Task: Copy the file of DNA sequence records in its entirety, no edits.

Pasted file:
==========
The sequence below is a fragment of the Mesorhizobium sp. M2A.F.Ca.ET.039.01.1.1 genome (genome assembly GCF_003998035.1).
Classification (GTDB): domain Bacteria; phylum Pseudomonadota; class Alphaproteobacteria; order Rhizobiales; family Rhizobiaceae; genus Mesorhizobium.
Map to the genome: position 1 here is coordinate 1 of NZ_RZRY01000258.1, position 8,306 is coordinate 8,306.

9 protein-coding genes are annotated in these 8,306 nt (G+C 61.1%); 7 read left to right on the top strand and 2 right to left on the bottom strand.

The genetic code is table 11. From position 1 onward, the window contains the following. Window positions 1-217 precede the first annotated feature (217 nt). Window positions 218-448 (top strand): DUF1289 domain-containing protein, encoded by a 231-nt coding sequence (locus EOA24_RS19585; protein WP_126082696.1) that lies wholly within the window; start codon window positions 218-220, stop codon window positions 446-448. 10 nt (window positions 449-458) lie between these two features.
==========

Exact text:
The sequence below is a fragment of the Mesorhizobium sp. M2A.F.Ca.ET.039.01.1.1 genome (genome assembly GCF_003998035.1).
Classification (GTDB): domain Bacteria; phylum Pseudomonadota; class Alphaproteobacteria; order Rhizobiales; family Rhizobiaceae; genus Mesorhizobium.
Map to the genome: position 1 here is coordinate 1 of NZ_RZRY01000258.1, position 8,306 is coordinate 8,306.

9 protein-coding genes are annotated in these 8,306 nt (G+C 61.1%); 7 read left to right on the top strand and 2 right to left on the bottom strand.

The genetic code is table 11. From position 1 onward, the window contains the following. Window positions 1-217 precede the first annotated feature (217 nt). Window positions 218-448 (top strand): DUF1289 domain-containing protein, encoded by a 231-nt coding sequence (locus EOA24_RS19585; protein WP_126082696.1) that lies wholly within the window; start codon window positions 218-220, stop codon window positions 446-448. 10 nt (window positions 449-458) lie between these two features.